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Motherhood and horror - Alien


A lot of the time in horror and Sci-Fi movies, a woman needs to take charge and defend herself, with no man to come to her rescue, because he’s usually dead or injured. In the original ‘Alien’ movie, Ellen Ripley (Sigourney Weaver),is portrayed as a strong woman who survives against the odds, all the while keeping her head.

A similar character is that of Sarah Conner (Linda Hamilton) in ‘Terminator’, although Sarah starts off in the original movie quite innocent and at times vulnerable, in the end, she has to defend herself and out do the villain, as did Ripley in ‘Alien.’

So what happened in the sequels? Most people, at first glance, would say that both characters are even stronger in the sequels, ‘Terminator 2: Judgement Day’ and ‘Aliens.’ Sarah Conner certainly comes across as a stronger character, especially physically, but what are the characters true motivations as portrayed by the script?

Let’s take Ripley in ‘Aliens’, she’s lost her daughter after being drifting for years in hypersleep , after being found, she goes to LV-426, the planetoid where her crew first encountered the Alien eggs, after learning it is now home to a terraforming colony and full of families. There she meets a traumatized young girl nicknamed Newt (Carrie Henn), a bond is formed very quickly between the them. Newt has lost her entire family, including her mother, and Ripley has lost her daughter, who died when she was drifting for fifty seven years in hypersleep and so straight away a bond is formed between the two, a bond of maternal instinct on Ripley’s part. At the same time, the marines are asking themselves where all the aliens can possibly be coming from. If they hatch from eggs, then who's laying the eggs? It becomes clear that a confrontation between Ripley and the alien mother is inevitable, and to escape with Newt in tact, Ripley has to threaten the alien queen’s eggs. There is a very strong motherhood theme in ‘Aliens’, with even the ship in the two original movies being referred to as ‘mother’; and the birth of the Alien is a perverse form of the Caesarean method of birth-instead of the doctor cutting the child out, the child bursts through the body of its "mother" -in this case, Kane. Ash makes a startling comment when the Alien is loose on the ship, referring to it as "Kane's son."

There is also an inextricable link between Ripley and the Aliens, a theme which is first introduced in ‘Alien’, expanded on in ‘Aliens’ and finally culminating in ‘Alien3’ when Ripley and the Alien queen become one and the same.

For the most of ‘Aliens’, Ripley’s main drive is to get Newt off LV-426 and to wipe out the alien race. So what is director, James Cameron saying with his two huge movie sequels and their heroines? Why does the motherhood figure have to factor in both of these movies? In ‘Terminator 2: Judgement Day’, Sarah Conner gives up everything for her son, John Conner (Edward Furlong) risking her own life and everyone around them for his survival, okay so he’s the future saviour of the human race, but still – why does the drive in these movies have to be maternal? Why can’t Ripley simply want to go back to the LV-426 to wipe out the aliens, and that alone?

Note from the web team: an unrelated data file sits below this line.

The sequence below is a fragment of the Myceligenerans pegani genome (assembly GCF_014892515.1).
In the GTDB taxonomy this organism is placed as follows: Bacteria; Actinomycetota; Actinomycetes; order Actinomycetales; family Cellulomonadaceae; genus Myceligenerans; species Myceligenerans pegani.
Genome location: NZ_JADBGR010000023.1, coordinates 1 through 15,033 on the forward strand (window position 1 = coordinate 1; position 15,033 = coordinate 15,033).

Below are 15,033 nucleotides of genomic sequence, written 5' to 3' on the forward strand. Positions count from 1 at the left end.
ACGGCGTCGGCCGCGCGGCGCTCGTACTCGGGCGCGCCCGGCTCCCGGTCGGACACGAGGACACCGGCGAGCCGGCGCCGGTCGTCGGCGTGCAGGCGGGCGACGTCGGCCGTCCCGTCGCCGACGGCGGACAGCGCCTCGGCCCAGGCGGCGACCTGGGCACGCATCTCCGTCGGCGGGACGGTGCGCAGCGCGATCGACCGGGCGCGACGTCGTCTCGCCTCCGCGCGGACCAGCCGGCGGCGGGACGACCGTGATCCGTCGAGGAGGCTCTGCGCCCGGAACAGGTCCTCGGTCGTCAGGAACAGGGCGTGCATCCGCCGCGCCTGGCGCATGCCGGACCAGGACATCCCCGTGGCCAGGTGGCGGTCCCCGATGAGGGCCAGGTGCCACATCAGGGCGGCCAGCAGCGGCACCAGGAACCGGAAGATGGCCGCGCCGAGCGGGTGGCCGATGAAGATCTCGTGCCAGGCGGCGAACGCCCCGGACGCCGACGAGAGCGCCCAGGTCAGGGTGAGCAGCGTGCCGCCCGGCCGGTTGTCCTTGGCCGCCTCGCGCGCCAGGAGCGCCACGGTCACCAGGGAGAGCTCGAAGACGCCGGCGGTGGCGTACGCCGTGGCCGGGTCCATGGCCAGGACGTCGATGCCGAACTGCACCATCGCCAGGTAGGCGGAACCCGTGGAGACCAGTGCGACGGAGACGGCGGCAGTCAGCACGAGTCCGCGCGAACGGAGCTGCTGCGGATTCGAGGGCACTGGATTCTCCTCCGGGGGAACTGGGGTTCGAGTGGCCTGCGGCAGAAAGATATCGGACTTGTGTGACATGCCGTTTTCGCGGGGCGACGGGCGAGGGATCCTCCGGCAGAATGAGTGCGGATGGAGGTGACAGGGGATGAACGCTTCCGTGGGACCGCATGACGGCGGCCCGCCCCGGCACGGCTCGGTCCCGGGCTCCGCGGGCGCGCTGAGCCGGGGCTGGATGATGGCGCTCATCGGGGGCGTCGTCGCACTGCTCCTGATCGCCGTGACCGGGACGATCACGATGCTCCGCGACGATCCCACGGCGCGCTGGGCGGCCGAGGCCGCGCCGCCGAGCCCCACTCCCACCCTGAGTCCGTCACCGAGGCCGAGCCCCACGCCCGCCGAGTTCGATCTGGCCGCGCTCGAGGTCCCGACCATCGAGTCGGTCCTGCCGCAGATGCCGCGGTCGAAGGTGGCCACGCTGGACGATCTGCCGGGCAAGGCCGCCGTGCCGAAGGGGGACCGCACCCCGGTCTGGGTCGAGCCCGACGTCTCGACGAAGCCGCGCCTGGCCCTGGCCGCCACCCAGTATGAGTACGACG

There is a distinct separation between Ripley and Lambert (Virginia Cartwright) in ‘Alien’, but because Lambert shows emotion in the movie, she is viewed as weak, why should this be the case? If analysed properly, an argument can be made that Ripley shows emotion in the original, feminising her, she goes back for Jonsey the cat for example (not only a female trait), she cries with fear, just as Lambert does. The only difference is Ripley keeps a cool head for most of the film, but she is not placed in Lamberts position; the only time Ripley's womanhood is “objectified” is when she changes at the end of the movie, and is shown wearing skimpy underwear.

As the heroine is, typically in the stalker/slasher film. "Although this lead character is most often represented as a woman, there is usually a certain ambiguity to her sexual identity. Since she is both like the killer in her ability to see and to use violence”, this can be said for the characters of Laurie Strode in ‘Halloween’ and Nancy in ‘A Nightmare on Elm Street’, but the difference is femininity. Where as Nancy (Heather Langenkamp) and Laurie (Jamie Lee Curtis) hold onto their femininity, Ripley and Conner are stripped of theirs.

Ripley has always been praised for her sexual ambiguity, but is it necessarily a good thing that Ripley has to be stripped of femininity to become a hero? What message is that sending out to the audience? That a female has to act like a man (or have no sex), or as a mother figure, to be a hero, not a positive message in the long term for women.

Although of course, all of these female characters are superb horror heroines.




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Content copyright © 2014 by Steven Casey Murray. All rights reserved.
This content was written by Steven Casey Murray. If you wish to use this content in any manner, you need written permission. Contact Steven Casey Murray for details.

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